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Thread: Future Teensy features & pinout

  1. #226
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    I'm wondering if there is a io xbar per core and pins assigned to each core or if there is a system-wide xbar which means pins can be assigned to either core. I'd love to know the details, but given the NDA, knowing that Paul has these details would already be nice.

  2. #227
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    I can see where you're going with that.

    One application that seems immediately obvious to me is CNC/3D printer controllers. One core speaks G-code, handles low-level I/O, generates steps, reads encoders (if any are used), etc., while the other runs a fancy GUI. That is basically the same thing as using OctoPrint on a RPi to control a simpler 3D printer controller, and I did that for years. Point being, there will be use cases where the two cores are running code that's so different, and which necessarily has such loose coupling, that it wouldn't matter whether they communicated through shared memory or some kind of IPC mechanism.

    If they understand the same opcodes, but have different FPUs, then putting code that can run on either core in the same binary could require the use of macros that say "this code can use 64-bit floats" or "this code can't use 64-bit floats." In this case, I think the architecture dictates the use cases to a fair extent, and it would be simpler to require distinct programs that talk over an IPC mechanism.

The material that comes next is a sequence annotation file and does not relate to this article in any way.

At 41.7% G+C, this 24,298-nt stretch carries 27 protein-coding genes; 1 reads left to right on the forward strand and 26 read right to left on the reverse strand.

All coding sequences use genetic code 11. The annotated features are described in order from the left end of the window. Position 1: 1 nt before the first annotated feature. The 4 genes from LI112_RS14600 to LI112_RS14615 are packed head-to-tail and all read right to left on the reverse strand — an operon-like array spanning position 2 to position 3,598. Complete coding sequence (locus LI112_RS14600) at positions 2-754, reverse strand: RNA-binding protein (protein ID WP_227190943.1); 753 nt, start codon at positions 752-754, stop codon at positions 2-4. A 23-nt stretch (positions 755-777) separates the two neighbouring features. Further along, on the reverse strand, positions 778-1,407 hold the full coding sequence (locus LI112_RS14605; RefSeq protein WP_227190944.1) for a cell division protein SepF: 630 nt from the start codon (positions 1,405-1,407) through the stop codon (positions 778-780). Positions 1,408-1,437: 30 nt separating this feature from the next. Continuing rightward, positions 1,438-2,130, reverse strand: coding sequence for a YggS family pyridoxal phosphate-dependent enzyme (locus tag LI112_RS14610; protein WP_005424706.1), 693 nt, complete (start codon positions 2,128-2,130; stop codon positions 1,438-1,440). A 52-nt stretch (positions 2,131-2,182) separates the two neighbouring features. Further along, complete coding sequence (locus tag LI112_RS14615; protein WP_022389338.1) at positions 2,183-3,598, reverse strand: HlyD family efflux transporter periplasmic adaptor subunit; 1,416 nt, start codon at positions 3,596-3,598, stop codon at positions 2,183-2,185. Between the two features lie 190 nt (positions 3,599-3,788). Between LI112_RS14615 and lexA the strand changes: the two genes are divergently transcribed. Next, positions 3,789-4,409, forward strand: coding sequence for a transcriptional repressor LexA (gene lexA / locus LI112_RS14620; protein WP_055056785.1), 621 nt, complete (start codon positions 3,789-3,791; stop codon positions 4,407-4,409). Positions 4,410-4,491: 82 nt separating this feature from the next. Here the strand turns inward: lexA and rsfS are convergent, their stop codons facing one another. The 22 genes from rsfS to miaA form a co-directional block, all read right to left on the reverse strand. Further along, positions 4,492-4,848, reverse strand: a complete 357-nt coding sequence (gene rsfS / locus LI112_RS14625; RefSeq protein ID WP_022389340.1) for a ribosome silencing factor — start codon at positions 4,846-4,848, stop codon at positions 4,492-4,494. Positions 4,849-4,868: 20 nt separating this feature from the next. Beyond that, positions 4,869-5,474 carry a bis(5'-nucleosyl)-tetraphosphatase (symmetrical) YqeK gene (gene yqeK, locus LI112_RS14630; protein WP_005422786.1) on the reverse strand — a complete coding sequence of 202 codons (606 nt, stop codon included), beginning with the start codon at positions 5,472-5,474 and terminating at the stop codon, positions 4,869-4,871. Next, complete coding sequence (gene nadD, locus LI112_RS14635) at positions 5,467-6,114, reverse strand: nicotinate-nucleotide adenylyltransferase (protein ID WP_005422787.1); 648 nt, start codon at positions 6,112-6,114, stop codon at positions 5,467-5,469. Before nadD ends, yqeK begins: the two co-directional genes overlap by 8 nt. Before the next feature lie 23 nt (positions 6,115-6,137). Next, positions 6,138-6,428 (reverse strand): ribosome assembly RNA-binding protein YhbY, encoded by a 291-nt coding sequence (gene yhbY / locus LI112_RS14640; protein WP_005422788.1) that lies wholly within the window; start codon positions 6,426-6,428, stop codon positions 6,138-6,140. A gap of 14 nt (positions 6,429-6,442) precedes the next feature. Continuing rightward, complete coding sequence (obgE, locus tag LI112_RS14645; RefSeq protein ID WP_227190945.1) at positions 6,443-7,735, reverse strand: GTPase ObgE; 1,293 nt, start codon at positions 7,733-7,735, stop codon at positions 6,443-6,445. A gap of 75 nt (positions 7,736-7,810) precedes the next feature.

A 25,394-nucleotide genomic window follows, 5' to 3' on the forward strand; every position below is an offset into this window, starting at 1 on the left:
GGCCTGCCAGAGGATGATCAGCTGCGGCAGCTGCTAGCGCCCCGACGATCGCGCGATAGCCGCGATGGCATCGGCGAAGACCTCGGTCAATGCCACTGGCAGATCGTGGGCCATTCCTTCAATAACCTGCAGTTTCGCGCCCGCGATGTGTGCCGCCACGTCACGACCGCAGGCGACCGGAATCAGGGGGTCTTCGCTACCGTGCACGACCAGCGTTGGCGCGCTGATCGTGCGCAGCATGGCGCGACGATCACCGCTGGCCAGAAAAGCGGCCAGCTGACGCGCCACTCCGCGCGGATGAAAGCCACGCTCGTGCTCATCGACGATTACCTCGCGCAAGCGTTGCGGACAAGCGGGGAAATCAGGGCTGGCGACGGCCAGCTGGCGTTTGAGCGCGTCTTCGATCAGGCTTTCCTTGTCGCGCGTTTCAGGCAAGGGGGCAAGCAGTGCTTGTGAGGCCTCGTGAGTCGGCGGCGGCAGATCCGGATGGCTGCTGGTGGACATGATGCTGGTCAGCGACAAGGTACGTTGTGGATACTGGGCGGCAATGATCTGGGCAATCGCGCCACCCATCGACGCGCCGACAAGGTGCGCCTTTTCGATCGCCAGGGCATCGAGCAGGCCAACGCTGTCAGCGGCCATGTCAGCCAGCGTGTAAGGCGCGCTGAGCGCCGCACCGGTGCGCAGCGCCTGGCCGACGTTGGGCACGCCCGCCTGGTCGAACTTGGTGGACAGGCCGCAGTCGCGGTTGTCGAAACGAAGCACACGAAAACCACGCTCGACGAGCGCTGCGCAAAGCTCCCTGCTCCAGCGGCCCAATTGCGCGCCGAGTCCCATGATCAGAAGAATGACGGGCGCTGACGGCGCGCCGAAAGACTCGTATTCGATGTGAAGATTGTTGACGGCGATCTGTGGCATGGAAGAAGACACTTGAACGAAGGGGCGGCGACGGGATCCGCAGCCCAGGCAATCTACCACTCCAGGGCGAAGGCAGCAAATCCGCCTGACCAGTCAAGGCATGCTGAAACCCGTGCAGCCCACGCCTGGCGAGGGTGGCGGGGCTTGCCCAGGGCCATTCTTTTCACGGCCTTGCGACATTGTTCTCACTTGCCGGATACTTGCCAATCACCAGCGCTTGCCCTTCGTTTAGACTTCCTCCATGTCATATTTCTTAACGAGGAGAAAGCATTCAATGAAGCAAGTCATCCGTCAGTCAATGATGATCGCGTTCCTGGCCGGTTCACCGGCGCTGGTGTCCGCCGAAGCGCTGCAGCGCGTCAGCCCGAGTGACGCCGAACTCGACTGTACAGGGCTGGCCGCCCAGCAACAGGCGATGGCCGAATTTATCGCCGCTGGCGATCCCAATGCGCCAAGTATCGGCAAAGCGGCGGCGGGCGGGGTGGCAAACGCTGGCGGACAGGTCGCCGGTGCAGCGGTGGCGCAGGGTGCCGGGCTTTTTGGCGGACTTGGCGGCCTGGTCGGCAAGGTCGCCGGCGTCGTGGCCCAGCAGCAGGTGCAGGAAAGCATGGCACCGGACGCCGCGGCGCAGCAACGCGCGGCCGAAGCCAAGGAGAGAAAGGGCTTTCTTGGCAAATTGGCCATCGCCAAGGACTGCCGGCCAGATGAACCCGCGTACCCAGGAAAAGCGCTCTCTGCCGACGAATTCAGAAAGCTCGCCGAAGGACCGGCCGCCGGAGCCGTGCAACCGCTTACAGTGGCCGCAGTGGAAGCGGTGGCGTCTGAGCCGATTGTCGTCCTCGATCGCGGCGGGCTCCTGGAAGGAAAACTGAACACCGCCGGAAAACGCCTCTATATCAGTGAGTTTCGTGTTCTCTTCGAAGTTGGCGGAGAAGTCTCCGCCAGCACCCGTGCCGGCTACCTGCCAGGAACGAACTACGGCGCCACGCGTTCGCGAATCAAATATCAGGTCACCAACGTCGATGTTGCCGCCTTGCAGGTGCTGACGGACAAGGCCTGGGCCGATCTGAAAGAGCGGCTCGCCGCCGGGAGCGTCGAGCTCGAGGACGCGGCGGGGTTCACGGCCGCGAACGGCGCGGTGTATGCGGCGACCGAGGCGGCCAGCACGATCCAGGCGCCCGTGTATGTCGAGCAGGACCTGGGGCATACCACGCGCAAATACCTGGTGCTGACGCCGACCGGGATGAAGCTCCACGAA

This new device has a PXP (pixel pipeline, a simple GPU that does scaling, rotation, and blending) that looks the same as the one in the current T4.x chips. A library that talks to that hardware would be useful.

  3. #228
    I find useful that one core is for handling the Ethernet (you have at least 3 of them) and the other core for the application.

  4. #229
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    As MCUs do more and more, their timing predictability (and probably code reliability) has been declining. Interrupts, DMA, cache misses, heap use, preemptive threads, etc. So I like the idea of a second processor to return to simple "doing nothing else" loops.

  5. #230
    Senior Member+ defragster's Avatar
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    Quote Originally Posted by jonr View Post
    As MCUs do more and more, their timing predictability (and probably code reliability) has been declining. Interrupts, DMA, cache misses, heap use, preemptive threads, etc. So I like the idea of a second processor to return to simple "doing nothing else" loops.
    Indeed - seems one big benefit is having a data collector/displayer busily doing those tasks fitfully as needed, and allowing the other processor keep heads down processing ready data and generating output/results.

    The UNAV on a T_3.6 managed - but doing the data processing could take some time where it was 'offline' for some ms interrupting gathering new GPS or 9DOF data. When it came to sending out the data for viewing a second Teensy pulling the output over @tonton81's created SPI Transfer to send to the PC for display and not slow processing.